So anyway, I decided to have a look at what titles were popular at W&T over the last 12 months - after all, it is November and another calendar year is coming to pass...Quite an ecclectic mix, though it's clear that when it comes to adult titles, there's a fascination for the local as well as all things London :)W&T's Top 25 Adult Titles
W&T's Top 10 Kids Titles
- Bermondsey & Rotherhithe Through Time - Debra Gossling
- Flavour Thesaurus - Niki Segnit
- Watching the English - Kate Fox
- Snowdrops - A.D. Miller
- Tired of London, Tired of Life: One Thing a Day to Do in London - Tom Jones
- Xenophobe's Guide to the English - Antony Miall
- Hare with Amber Eyes - Edmund De Waal
- Tea and Cake London - Zena Alkayat
- Freedom - Jonathan Franzen
- London's Lost Rivers - Paul Talling
- Man Who Planted Trees - Jean Giono
- Here Is Where We Meet - John Berger
- Secret Bankside - John Constable
- London Street Photography 1860-2010 - Mike Seaborn
- The Old Possum's Book of Practical Cats - T.S. Eliot
- Stasiland - Anna Funder
- The Art of Fielding - Chad Harbach
- Sorry, I'm British! - Ben Crystal
- Thinking, Fast and Slow - Daniel Kahneman
- Stuff Parisians Like - Olivier Magny
- How to be a Woman - Caitlin Moran
- The Rough Guide to Walks in London and Southeast England - Helena Smith
- Rumi Poems - Peter Washington
- Veggiestan - Sally Butcher
- Hackney, That Rose-Red Empire - Iain Sinclair
- The Very Hungry Caterpillar - Eric Carle
- The Gruffalo - Julia Donaldson
- Pop-up Peekaboo! Farm
- Dear Zoo - Rod Campbell
- A Bit Lost - Chris Haughton
- This is London - Miroslav Sasek
- Baby Touch! Peepo Teddy
- Pop Up London - Jennie Maizels
- Mister Magnolia - Quentin Blake
I start a lot of books. My bedside table is an overcrowded space and my unread, half-read pile now extends onto my dressing table, down the hall, into my study and out into the lounge. It's the repeating motif of our flat; every single room/living space has its selection of books- novels in the bedroom, Vanity Fair in the toilet, life writing/creative writing texts in the hallway, Shiv's phd-related stuff in my office, Fran's phd-related stuff in her office, a mix of literature, art, photography, non-fiction, Yiddish writings, and lots more besides in the living room. In the shop, I get excited when new orders come in, tear open the boxes, pull out the contents, pore over a few pages...take the 'worthy' ones home and add to the pile. Those that command my attention from start to finish are few. When I happen upon one that I really can't put down, I read through the night, every night until it's finished and when I turn the last page I feel saddened, like I'm losing a good friend. I can think of several books that have stayed with me, lingered on, long after I turned that last page: The Camerons by Robert Crichton, The Furies by Janet Hobhouse, The Mandarins by Simone de Beauvoir- and now I add a new best read: You Are Not Like Other Mothers by Angelika Schrobsdorff. The subject - - an assimilated German Jewish family's struggles during the Holocaust- is a familiar one. My phd, which I am now finally in the stages of writing up, focuses on Holocaust memory in elderly Lithuanian survivors. I am all Holocausted out... and yet... this book re-awakened the 'reader' in me. Is it because the mother of the title is like my own, who also was not like other mothers, or because it is written so beautifully, so lyrically and yet captures fear, anguish, guilt in such an agonizingly truthful way? Because its approach is unique? It vacillates between first and third peson. Because it has a lovely cover? Yes, I can be swayed by style over substance. Because it landed in my lap at the right time? Possibly all of these. What I can say is that I loved, loved, loved it. And that is all too rare.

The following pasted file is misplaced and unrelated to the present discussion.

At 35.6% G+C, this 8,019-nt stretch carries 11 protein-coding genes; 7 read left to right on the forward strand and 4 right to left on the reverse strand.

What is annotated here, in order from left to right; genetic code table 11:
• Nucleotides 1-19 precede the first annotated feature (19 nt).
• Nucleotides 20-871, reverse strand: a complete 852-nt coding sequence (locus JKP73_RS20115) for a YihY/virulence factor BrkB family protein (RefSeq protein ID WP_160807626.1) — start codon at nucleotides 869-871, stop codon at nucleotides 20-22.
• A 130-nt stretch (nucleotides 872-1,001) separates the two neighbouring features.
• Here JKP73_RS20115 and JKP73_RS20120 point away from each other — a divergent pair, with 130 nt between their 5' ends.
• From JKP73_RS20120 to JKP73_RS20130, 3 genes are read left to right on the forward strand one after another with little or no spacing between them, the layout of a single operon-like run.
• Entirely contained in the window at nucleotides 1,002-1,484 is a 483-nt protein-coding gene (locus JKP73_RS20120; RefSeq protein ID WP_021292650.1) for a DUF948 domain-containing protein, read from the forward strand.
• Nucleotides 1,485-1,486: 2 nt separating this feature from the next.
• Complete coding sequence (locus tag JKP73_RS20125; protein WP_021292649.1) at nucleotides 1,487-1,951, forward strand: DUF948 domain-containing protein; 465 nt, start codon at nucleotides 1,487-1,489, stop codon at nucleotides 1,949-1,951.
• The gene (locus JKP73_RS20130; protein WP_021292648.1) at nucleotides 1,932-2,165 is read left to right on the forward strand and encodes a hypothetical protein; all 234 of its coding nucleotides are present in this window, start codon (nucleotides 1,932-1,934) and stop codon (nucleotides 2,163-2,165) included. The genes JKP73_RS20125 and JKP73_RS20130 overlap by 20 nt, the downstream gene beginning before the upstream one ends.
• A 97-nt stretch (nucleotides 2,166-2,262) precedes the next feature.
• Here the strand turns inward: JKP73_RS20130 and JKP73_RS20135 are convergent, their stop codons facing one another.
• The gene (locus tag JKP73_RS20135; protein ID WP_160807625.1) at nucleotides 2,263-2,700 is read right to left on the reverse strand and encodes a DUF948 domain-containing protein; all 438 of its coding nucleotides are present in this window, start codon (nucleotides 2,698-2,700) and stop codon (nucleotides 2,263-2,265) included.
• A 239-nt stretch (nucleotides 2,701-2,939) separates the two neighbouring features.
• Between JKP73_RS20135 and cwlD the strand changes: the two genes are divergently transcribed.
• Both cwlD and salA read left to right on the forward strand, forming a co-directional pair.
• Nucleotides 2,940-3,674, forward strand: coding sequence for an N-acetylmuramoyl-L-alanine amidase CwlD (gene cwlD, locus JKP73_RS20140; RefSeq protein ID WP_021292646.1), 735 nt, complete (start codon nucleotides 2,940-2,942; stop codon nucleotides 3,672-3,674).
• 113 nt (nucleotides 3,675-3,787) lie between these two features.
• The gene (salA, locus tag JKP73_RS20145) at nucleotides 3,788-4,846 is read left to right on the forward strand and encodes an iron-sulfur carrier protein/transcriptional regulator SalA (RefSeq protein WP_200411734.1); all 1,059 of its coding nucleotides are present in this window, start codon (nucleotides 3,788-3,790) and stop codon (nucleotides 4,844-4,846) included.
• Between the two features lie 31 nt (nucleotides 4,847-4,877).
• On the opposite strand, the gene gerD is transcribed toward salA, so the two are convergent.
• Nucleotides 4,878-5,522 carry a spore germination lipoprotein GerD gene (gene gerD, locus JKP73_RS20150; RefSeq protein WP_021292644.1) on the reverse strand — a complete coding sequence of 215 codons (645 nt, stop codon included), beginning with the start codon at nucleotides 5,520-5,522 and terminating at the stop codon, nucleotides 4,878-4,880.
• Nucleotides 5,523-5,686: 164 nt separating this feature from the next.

My all time favourite!
It's Saturday evening. Really I should be lying on the couch, catching up with my SKY box, watching recorded episodes of The Good Wife, Britain's Got Talent, or even Randy Jackson: America's Best Dance Crew... there's only 3% space left for recording, so I have a lot of viewing to do. Instead, I am sitting in front of my PC, pouring through publishers' back lists and trawling through my memory for favourite books to put on our international list of must-have books.
Shivaun and I have decided we should each focus on our repective strengths. She's great at American, European, African and Middle Eastern authors. I, on the other hand, have a little more knowledge about Chinese and Japanese authors. This is because, in my younger days, I went through a Sino and Japanese phase.
I remember how it all began. I was in the library and the cover of Yukio Mishima's Sound of Waves had caught my eye. I was 13. From then on, until about 21, I read works by quite a number of Japanese authors - Tanizaki, Kawabata, Akutagawa, even the really old classics - Murasaki's Tale of Genji and also the lesser known Tale of Heike. (I must say I actually liked Heike more than Genji. While the former dwells on the intricacies of court life, I enjoyed the historical sweep of Heike; it's an epic tome involving clan rivalry, samurai battles, honour and betrayal.)